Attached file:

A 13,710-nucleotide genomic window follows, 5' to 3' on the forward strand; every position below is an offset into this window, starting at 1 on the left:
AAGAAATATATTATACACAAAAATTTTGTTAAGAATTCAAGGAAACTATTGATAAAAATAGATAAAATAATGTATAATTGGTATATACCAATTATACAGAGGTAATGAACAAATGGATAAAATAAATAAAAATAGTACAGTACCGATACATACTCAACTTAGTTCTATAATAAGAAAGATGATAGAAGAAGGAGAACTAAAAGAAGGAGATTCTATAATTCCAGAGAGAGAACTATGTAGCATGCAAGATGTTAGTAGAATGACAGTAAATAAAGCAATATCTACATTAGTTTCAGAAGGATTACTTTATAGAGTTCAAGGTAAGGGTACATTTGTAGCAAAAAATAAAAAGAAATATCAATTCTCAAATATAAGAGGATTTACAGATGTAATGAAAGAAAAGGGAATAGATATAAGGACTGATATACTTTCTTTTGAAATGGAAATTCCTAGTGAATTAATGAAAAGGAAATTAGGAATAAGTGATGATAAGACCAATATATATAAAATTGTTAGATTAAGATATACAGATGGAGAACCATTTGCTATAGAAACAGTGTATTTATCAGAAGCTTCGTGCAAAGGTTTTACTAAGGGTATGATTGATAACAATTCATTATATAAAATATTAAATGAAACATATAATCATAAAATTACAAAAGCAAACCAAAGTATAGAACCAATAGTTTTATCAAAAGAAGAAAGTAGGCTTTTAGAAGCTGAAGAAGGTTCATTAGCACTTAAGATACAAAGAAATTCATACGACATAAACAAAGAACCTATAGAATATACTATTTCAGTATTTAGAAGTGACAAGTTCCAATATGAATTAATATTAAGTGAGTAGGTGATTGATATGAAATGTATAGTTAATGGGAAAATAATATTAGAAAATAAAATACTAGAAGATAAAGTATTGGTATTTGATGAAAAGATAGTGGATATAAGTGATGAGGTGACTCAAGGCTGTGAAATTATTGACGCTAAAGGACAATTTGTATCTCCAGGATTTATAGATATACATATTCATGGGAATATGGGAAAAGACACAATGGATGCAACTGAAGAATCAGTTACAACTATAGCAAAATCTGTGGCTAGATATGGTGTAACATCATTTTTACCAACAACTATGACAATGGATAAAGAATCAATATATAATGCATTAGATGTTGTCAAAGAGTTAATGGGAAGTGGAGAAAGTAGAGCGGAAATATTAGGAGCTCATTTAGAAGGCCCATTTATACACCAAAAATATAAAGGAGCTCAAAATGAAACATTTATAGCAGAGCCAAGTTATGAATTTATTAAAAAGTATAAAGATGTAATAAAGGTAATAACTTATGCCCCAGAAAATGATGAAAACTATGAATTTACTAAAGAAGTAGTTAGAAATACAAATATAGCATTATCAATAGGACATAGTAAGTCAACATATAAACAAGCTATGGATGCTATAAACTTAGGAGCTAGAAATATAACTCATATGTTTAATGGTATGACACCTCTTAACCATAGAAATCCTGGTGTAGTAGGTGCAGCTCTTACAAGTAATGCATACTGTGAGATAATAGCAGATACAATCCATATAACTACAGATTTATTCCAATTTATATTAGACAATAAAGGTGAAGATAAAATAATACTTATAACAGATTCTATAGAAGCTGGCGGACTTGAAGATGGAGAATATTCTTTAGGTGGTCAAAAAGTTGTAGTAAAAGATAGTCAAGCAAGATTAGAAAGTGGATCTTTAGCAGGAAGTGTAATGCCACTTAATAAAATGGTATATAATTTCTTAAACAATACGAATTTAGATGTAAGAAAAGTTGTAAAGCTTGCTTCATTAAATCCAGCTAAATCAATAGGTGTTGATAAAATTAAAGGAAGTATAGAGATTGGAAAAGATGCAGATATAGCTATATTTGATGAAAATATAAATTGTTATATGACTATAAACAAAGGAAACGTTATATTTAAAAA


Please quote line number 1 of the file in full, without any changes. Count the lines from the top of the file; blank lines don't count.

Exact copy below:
A 13,710-nucleotide genomic window follows, 5' to 3' on the forward strand; every position below is an offset into this window, starting at 1 on the left: